Sly on tour with Peter Tosh, 1979
|Birth name||Lowell Fillmore Dunbar|
10 May 1952 |
|Associated acts||Sly and Robbie|
Dunbar, whose nickname was reportedly given for his passion for Sly & the Family Stone, launched his musical career while still in his adolescence, playing with a local group, The Yardbrooms, at the age of fifteen. His recording debut was in 1971, when he appeared on an single, Double Barrel, by Dave and Ansell Collins. Dunbar subsequently continued to play with Ansell Collins in a band, Skin, Flesh and Bones.
Meeting Robbie Shakespeare in 1972, then playing the bass guitar for The Hippy Boys, the two began a lifelong friendship. When Shakespeare was asked by producer Bunny Lee to recommend a drummer for a recording session for The Aggrovators, he remembered Dunbar. Following the session, Dunbar and Shakespeare agreed to keep working together. Their first break came when they accompanied Peter Tosh on his album, Legalize It (1976). The duo continued to play with Tosh's band until 1979, recording four additional albums — Equal Rights, Bush Doctor, Mystic Man and Wanted Dread and Alive and producing Tosh's hit duet with Mick Jagger, "(Keep On Walking) Don't Look Back" (1978).
Working together with Robbie Shakespeare, Sly and Robbie are considered one of the world's premier rhythm sections for their work in the field of reggae. In 2001, Dunbar recalled that The Mighty Diamonds' song "Right Time" was particularly tricky, evoking both skepticism and imitation: "When that tune first come out, because of that double tap on the rim nobody believe it was me on the drums, they thought it was some sort of sound effect we was using. Then when it go to number 1 and stay there, everybody started trying for that style and it soon become established." According to The Independent, the entire album Right Time was "revolutionary", the breakthrough album of "masters of groove and propulsion" Dunbar and Shakespeare, with "Sly's radical drumming matching the singers' insurrectionary lyrics blow-for-blow."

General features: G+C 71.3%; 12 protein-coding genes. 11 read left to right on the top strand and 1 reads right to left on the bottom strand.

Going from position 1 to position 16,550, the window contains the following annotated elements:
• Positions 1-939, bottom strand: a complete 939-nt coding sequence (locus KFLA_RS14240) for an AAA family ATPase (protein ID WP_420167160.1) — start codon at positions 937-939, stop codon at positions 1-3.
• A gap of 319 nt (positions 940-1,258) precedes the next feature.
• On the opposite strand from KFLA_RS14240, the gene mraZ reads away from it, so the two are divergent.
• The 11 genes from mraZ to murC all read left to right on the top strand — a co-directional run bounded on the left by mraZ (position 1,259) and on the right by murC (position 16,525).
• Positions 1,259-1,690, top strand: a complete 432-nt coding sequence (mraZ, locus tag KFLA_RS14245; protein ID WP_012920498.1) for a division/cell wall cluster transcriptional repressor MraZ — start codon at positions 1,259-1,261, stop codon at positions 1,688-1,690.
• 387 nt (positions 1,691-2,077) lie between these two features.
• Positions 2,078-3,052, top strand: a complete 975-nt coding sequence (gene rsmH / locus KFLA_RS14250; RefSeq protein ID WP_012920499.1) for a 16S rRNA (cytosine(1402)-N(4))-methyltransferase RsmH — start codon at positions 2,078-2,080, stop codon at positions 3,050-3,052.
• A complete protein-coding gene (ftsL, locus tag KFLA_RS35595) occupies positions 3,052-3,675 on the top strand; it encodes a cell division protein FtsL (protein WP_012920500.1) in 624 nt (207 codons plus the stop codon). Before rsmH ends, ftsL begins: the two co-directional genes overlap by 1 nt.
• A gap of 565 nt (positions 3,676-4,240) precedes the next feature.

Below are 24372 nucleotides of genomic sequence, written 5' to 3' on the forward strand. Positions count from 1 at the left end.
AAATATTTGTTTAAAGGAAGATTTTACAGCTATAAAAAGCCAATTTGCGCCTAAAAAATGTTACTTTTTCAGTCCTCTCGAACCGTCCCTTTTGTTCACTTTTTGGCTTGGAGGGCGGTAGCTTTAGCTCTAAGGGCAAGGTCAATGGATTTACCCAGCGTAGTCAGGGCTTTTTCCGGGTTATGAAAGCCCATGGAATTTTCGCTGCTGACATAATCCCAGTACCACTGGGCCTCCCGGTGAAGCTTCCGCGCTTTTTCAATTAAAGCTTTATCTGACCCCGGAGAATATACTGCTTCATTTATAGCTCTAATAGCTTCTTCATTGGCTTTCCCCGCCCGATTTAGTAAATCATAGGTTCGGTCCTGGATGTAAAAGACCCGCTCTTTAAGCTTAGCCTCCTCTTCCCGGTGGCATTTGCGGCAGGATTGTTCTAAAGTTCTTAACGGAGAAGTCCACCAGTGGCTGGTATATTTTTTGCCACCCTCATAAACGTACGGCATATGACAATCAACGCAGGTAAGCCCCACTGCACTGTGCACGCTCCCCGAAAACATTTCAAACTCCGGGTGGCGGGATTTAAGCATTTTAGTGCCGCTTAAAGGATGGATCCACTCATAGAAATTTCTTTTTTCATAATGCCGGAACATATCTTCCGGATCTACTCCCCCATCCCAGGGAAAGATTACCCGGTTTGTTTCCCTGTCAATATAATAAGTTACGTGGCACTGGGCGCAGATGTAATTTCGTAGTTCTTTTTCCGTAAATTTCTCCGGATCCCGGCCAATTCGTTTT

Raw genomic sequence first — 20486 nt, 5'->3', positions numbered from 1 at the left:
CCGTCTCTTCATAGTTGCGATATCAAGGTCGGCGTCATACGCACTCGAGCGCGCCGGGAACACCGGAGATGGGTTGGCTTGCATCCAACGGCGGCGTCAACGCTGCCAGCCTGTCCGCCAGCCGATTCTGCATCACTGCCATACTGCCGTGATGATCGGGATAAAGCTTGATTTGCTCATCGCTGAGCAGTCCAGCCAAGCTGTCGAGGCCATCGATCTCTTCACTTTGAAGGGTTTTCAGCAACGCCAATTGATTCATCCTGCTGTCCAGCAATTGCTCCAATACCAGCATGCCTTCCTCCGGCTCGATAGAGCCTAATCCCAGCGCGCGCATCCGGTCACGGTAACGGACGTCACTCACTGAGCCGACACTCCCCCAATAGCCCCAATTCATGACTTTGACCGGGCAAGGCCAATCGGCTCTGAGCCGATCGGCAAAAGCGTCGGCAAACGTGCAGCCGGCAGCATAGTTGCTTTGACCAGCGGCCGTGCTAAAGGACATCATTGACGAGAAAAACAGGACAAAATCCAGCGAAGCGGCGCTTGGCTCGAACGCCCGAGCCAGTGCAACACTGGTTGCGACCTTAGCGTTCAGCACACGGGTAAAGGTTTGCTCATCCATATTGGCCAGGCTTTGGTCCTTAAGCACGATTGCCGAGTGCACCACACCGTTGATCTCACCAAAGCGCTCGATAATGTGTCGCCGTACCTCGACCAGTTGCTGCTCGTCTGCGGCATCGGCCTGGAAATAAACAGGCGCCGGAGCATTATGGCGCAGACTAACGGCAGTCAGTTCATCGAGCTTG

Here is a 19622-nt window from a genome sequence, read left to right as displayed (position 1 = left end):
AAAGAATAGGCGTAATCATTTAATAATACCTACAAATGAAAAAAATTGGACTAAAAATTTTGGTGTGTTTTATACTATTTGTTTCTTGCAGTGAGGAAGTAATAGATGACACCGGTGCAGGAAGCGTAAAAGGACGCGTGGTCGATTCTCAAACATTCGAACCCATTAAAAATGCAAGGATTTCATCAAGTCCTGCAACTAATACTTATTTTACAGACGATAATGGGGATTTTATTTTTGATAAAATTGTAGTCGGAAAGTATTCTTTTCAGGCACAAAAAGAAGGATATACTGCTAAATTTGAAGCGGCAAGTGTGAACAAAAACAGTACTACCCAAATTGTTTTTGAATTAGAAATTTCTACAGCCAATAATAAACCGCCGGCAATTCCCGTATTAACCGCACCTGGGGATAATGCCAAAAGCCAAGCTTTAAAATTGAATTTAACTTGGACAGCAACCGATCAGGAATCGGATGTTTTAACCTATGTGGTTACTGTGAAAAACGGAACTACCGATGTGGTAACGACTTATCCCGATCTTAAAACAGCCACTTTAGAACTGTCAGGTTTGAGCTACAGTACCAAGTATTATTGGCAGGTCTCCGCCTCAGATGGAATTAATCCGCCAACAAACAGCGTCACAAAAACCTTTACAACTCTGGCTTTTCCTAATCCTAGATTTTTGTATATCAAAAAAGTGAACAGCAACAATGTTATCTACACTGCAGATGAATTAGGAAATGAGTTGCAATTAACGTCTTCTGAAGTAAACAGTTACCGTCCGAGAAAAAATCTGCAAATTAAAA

Dunbar and Shakespeare formed their Taxi Records label in 1980. It has seen releases from many international successful artists, including Black Uhuru, Chaka Demus and Pliers, Ini Kamoze, Beenie Man and Red Dragon.
Sly and Robbie also played on Bob Dylan's albums Infidels and Empire Burlesque (using recordings from the Infidels sessions). Other sessions include their appearance on three Grace Jones albums, and work with Herbie Hancock, Joe Cocker, Serge Gainsbourg and The Rolling Stones.
In 2008 Sly Dunbar collaborated with Larry McDonald, the Jamaican percussionist, on his long awaited debut album "Drumquestra" for Executive Producer Malik Al Nasir and his "MCPR Music" label in Dubai. The album featured Toots Hibbert, Bongo Herman, Steel Pulse producer Sidney Mills Sticky Thompson from The Wailers and Dollarman from The Easy Star All-Stars. Sly Dunbar performed in an orchestra of drummers; conceived by Executive Producer Malik Al Nasir and Larry McDonald, which Larry described as a "Drumquestra". The album was recorded live in the Harry J Studio in Kingston Jamaica and mixed at Wyclef Jean's Platinum Sound Recording Studios in New York, by  Serge Tsai.
Brian Eno remarked of Sly Dunbar: "You get the impression that Sly Dunbar is chained to a studio seat somewhere in Jamaica, but in fact what happens is that his drum tracks are so interesting, they get used again and again."
- "Biography by Craig Harris". Allmusic.com. Retrieved 22 October 2009.
- Bradley, Lloyd (2001). This is Reggae Music: The Story of Jamaica's Music. Grove Press. p. 479. ISBN 0-8021-3828-4.
- Murray, Charles Shaar (1999-03-12). "The rhythm kings Drum and bass are at the heart of popular music and for 20 years Sly Dunbar and Robbie Shakespeare have been acknowledged the best. But who are their own favourites?". The Independent. Retrieved 2008-12-17.
- Coleman, Nick (31 May 2009). "Album: Larry McDonald, Drumquestra (MCPR)". The Independent (London).
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